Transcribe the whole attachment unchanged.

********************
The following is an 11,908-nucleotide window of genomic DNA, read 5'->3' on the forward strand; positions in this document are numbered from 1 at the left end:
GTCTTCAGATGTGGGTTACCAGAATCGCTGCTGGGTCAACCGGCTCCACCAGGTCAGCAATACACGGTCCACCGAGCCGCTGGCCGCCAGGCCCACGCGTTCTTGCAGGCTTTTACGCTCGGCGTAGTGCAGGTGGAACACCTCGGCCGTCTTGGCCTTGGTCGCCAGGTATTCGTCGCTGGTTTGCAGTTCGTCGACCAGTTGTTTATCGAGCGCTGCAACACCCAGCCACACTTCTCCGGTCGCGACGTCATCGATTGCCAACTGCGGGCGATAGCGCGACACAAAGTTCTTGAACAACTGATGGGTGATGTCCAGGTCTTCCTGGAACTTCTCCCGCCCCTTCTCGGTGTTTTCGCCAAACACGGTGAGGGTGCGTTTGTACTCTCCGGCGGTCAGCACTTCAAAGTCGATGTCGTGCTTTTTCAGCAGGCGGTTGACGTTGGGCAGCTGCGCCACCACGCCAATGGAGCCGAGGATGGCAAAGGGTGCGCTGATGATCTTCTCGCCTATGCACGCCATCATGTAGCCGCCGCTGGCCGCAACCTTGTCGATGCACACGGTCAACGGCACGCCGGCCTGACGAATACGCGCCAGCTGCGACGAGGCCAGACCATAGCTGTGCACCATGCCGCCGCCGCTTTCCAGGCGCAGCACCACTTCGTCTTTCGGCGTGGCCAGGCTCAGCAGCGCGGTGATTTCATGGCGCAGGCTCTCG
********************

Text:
The following is an 11,908-nucleotide window of genomic DNA, read 5'->3' on the forward strand; positions in this document are numbered from 1 at the left end:
GTCTTCAGATGTGGGTTACCAGAATCGCTGCTGGGTCAACCGGCTCCACCAGGTCAGCAATACACGGTCCACCGAGCCGCTGGCCGCCAGGCCCACGCGTTCTTGCAGGCTTTTACGCTCGGCGTAGTGCAGGTGGAACACCTCGGCCGTCTTGGCCTTGGTCGCCAGGTATTCGTCGCTGGTTTGCAGTTCGTCGACCAGTTGTTTATCGAGCGCTGCAACACCCAGCCACACTTCTCCGGTCGCGACGTCATCGATTGCCAACTGCGGGCGATAGCGCGACACAAAGTTCTTGAACAACTGATGGGTGATGTCCAGGTCTTCCTGGAACTTCTCCCGCCCCTTCTCGGTGTTTTCGCCAAACACGGTGAGGGTGCGTTTGTACTCTCCGGCGGTCAGCACTTCAAAGTCGATGTCGTGCTTTTTCAGCAGGCGGTTGACGTTGGGCAGCTGCGCCACCACGCCAATGGAGCCGAGGATGGCAAAGGGTGCGCTGATGATCTTCTCGCCTATGCACGCCATCATGTAGCCGCCGCTGGCCGCAACCTTGTCGATGCACACGGTCAACGGCACGCCGGCCTGACGAATACGCGCCAGCTGCGACGAGGCCAGACCATAGCTGTGCACCATGCCGCCGCCGCTTTCCAGGCGCAGCACCACTTCGTCTTTCGGCGTGGCCAGGCTCAGCAGCGCGGTGATTTCATGGCGCAGGCTCTCG